It seemed as though my childhood quest to find a brother was hopeless until nine months ago. My wildest dreams came true when I received a call from my oldest sister saying she was engaged. Somebody up there must like me.
It also seemed that my years of being the butt of my sisters' jokes were about to end as this man brought a much-needed gender balance to my family. But getting to know my sister's fiancé was a very delicate procedure. I wasn't just testing a potential suitor. I was also testing a potential brother.
During their year-and-a-half courtship, I examined our every encounter carefully, from how many ice cubes he used to the point spread after he beat me in basketball.
I knew what I wanted in a brother. He had to have three things to make it as a male in my book: intelligence, class and courage. Intelligence to appreciate a man like me. Class to train me how to be a player in the George Clooney mold.
And courage to protect me when the super villains discover my weakness.
Before he even proposed to my sister, he had already passed one of the tests.
The first time we met I wasn't sure what to think of him. "I've heard a lot of good things about you, Jay," he said. The man was a Mensa-level genius.
When he proposed to my sister, I waited for the perfect time to test his class: the Las Vegas bachelor party.
This information-technology professional, whom we were expected to wine and dine, ended up beating the pants off me in poker at the Mirage Hotel and Casino.
I had lost to him in b-ball and cards -- not necessarily my strongest games -- but I'd test him in an area where I excel.
As the seven of us entered a gentleman's club off the Strip, I was thinking payback. I wanted to see how easy it would be to embarrass my future kin. This surplus of sin would truly prove to be an adequate environment to test his limits. Now he was playing in my court.
Compared to the rest of us, he was as reserved as a handicapped parking space. My sister would have been proud of his all-smiles-but-no-touch policy. The brotherhood we shared was apparently more important to him than the bountiful A-list "dancers" who surrounded us. Class? And then some.
I was shocked at how well he handled the situation. At that moment he truly deserved a hearty "yasher koach."
As impressed as I was with him following the bachelor party, I still wasn't totally convinced he would measure up to my expectations of what a big brother should be.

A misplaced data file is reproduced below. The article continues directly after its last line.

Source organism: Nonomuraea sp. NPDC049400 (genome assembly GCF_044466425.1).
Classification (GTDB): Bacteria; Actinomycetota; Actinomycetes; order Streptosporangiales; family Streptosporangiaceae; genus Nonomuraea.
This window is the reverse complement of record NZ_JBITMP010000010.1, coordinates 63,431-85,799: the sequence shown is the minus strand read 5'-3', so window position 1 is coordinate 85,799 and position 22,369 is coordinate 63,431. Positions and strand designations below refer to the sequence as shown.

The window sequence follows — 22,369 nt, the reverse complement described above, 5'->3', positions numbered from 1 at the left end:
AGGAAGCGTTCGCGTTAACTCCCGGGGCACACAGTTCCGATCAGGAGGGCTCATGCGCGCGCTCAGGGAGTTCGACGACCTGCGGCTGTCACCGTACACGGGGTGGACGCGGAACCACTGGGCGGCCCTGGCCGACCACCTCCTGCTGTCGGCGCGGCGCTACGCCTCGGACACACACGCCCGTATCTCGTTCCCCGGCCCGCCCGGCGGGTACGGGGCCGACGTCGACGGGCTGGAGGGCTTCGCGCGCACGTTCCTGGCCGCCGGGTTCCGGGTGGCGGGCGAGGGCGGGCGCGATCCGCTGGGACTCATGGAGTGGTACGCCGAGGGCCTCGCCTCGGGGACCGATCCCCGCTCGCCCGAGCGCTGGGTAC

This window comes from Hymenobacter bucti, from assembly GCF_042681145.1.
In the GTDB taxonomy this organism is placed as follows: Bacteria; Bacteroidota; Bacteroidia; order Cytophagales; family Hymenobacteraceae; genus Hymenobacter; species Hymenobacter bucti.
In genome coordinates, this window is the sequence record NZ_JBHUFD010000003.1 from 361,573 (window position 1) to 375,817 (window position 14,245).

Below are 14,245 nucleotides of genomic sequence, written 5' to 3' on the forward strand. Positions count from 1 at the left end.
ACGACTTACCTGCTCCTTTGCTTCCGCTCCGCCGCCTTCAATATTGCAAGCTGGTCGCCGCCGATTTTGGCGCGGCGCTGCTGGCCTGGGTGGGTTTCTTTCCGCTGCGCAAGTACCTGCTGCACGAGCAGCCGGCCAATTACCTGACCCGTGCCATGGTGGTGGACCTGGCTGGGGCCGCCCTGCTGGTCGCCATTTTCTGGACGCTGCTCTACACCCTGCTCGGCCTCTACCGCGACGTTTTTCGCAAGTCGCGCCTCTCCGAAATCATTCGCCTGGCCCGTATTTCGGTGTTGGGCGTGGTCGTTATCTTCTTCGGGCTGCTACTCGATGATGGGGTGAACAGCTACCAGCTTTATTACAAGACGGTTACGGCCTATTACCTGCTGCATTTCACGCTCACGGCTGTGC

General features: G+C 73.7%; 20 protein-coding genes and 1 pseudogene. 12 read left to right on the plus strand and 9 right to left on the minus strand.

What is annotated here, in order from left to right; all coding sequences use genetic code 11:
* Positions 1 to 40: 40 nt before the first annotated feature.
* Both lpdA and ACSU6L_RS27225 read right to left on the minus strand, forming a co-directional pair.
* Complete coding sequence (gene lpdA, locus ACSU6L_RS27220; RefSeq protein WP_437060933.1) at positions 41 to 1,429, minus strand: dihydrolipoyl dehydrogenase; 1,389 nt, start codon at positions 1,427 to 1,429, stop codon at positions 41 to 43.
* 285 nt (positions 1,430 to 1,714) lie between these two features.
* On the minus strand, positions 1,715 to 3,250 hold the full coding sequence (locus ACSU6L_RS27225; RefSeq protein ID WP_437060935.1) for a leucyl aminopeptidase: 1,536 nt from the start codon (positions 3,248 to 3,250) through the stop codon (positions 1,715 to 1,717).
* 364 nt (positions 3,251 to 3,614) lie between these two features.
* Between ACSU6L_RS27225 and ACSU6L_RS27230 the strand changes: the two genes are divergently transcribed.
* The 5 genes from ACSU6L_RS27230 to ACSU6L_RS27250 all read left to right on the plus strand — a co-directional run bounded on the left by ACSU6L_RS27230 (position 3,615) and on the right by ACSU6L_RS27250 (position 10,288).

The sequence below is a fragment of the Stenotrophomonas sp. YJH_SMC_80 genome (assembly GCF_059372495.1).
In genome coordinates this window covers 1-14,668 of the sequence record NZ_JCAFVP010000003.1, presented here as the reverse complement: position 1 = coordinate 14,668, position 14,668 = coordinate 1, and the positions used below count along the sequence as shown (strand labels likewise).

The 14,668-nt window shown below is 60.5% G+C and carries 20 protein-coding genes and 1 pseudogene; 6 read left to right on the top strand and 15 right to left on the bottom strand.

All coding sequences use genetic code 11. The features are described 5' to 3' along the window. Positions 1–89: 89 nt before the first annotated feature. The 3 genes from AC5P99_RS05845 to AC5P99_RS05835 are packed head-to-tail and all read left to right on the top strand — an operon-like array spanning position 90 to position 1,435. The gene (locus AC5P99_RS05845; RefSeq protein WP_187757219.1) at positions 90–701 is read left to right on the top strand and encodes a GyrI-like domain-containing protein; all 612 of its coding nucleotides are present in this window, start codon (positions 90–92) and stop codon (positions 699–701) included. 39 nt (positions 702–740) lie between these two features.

As the wedding approached during Memorial Day weekend, I knowingly put myself in harm's way to see if he'd swoop in to rescue me. Would he exhibit the courage to square off against his own fiancée?
My sister and my future bro were fighting in the living room of our parents' Pittsburgh home. As they were debating a minor sticking point about the placement of the kids' table, I suggested they move it close to the bar.
My sister glared at me, the lasers in her eyes charged and ready to burn a hole right through me. He smirked at me, and then turned to face her down in the ultimate one-on-one battle.
"Baby, it'll all work out," he said, adding that he'd be there for her.
I realized then how much courage it must take to marry a woman in my family.
I still felt a little uneasy about accepting a new member into the family, even though he passed my three-pronged test. But when I saw my sister walk down the aisle with him during the ceremony, it dawned on me that it didn't matter if I accepted him.
When I saw how happy my sister was, I realized that this wedding experience wasn't about me. It wasn't about creating a gender balance in my family. It wasn't about gaining a big brother.
Instead, it should have been about my being a good brother.
As I stood by the chuppah, holding back tears that would have surely embarrassed me as well as the other men in my family, I thought about how much this man and I have in common. He is also the youngest child. He also has an older sister, but no brother. And he's also a nice Jewish boy, like yours truly.
But more importantly, I knew he'd make a great husband for my sister.
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